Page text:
In English, many things are named after a particular country – but have you ever wondered what those things are called in those countries?
1(collection/crowd) heterogéneo(assortment) variadomiscellaneous objects were strewn around the room — había objetos de todo tipo desparramados por la habitación
- file it under 'miscellaneous' — archívalo en 'varios'
- Tradesmen in the towns also sold a miscellaneous collection of manufactured goods, which they imported from English and Scottish towns.
- The collection is miscellaneous in the sense that the pieces were prompted by different occasions and treat different topics.
- The second line of criticism might be raised by a rather more miscellaneous group of critics.
- The final selection of four papers explores an even more miscellaneous assortment of problems.
- There is also a miscellaneous group of works that have some characteristics of this type of sampler, but cannot be easily placed in one group or another.
- It would seem that these results were obtained in a miscellaneous group of volunteers, dominated by 36 women.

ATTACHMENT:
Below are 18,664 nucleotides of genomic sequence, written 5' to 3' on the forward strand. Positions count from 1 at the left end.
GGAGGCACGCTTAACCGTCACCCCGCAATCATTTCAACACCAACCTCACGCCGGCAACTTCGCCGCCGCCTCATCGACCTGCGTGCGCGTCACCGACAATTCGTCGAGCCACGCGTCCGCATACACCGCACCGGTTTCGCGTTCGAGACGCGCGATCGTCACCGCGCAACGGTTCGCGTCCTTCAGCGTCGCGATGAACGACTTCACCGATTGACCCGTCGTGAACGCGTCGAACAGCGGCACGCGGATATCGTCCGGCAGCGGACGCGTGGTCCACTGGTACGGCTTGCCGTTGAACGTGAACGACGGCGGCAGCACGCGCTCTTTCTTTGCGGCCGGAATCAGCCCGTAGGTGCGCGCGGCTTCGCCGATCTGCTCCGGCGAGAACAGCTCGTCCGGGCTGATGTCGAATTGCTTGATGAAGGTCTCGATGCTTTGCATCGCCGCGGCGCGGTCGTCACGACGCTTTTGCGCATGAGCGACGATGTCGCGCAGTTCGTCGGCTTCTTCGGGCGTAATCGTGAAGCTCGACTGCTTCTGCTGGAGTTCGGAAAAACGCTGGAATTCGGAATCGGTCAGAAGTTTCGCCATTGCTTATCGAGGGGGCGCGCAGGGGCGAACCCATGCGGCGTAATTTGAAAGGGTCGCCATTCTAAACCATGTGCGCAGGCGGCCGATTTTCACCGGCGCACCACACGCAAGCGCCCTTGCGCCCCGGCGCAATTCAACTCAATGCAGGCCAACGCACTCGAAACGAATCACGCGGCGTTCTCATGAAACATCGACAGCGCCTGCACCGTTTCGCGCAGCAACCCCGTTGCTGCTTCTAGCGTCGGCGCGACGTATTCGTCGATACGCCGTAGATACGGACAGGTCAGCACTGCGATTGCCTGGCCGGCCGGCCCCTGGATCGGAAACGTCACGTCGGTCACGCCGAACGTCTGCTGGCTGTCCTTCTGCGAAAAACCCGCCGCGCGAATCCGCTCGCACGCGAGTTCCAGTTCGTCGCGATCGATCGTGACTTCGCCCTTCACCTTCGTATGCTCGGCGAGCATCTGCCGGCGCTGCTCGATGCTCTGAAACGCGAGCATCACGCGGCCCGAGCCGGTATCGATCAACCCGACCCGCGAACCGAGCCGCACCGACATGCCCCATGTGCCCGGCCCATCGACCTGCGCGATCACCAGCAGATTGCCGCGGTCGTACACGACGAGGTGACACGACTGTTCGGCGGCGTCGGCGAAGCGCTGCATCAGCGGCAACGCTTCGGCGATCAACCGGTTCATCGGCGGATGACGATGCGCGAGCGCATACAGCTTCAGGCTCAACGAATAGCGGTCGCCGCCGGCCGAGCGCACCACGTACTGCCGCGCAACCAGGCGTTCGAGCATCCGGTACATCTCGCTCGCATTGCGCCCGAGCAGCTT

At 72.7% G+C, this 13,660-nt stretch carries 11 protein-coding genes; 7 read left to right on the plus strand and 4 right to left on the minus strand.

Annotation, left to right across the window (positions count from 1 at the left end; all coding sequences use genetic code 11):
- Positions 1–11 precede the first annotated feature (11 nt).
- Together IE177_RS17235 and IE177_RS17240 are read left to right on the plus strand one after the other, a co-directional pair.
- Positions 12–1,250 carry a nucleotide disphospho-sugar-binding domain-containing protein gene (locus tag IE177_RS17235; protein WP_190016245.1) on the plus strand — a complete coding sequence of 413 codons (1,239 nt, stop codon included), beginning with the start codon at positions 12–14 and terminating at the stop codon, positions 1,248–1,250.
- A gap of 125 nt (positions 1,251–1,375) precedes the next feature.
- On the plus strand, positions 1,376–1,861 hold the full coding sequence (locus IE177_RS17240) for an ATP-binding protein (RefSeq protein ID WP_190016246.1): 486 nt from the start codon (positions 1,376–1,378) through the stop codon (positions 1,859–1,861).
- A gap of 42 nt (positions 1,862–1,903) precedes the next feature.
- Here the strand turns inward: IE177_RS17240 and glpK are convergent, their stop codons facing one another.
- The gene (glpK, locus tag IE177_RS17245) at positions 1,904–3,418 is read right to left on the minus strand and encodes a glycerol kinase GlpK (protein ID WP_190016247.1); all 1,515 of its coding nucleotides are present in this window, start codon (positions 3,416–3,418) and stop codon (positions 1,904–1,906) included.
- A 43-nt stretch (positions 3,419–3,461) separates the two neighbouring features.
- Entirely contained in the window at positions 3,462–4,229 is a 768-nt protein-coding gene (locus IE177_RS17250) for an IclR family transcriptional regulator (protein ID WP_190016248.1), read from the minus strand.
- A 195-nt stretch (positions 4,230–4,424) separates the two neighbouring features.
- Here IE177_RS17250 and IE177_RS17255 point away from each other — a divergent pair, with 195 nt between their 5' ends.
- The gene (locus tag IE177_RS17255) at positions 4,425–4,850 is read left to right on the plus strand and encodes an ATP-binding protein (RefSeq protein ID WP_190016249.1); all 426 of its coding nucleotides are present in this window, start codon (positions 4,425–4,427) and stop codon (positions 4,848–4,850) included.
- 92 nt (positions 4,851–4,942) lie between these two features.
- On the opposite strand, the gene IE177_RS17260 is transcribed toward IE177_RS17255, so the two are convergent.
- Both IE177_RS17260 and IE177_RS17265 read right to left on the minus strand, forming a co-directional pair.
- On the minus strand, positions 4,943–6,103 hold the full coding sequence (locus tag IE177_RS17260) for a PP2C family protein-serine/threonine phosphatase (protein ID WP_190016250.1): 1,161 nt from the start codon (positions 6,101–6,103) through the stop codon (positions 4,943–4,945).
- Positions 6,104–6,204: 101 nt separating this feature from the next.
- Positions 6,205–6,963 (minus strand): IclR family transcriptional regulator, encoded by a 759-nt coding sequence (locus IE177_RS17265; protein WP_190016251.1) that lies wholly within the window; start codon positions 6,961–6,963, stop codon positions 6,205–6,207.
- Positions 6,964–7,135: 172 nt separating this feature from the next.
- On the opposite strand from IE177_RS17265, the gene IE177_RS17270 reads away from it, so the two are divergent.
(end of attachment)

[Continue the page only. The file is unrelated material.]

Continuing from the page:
- Here, at last, among the miscellaneous accumulation of the family's past, I struck gold.
- A miscellaneous group of politicians and journalists found a haven in their mansion by the Thames.
- The earliest zoos were miscellaneous private collections of animals for curiosity rather than scientific study.
English has borrowed many of the following foreign expressions of parting, so you’ve probably encountered some of these ways to say goodbye in other languages.
Many words formed by the addition of the suffix –ster are now obsolete - which ones are due a resurgence?
As their breed names often attest, dogs are a truly international bunch. Let’s take a look at 12 different dog breed names and their backstories.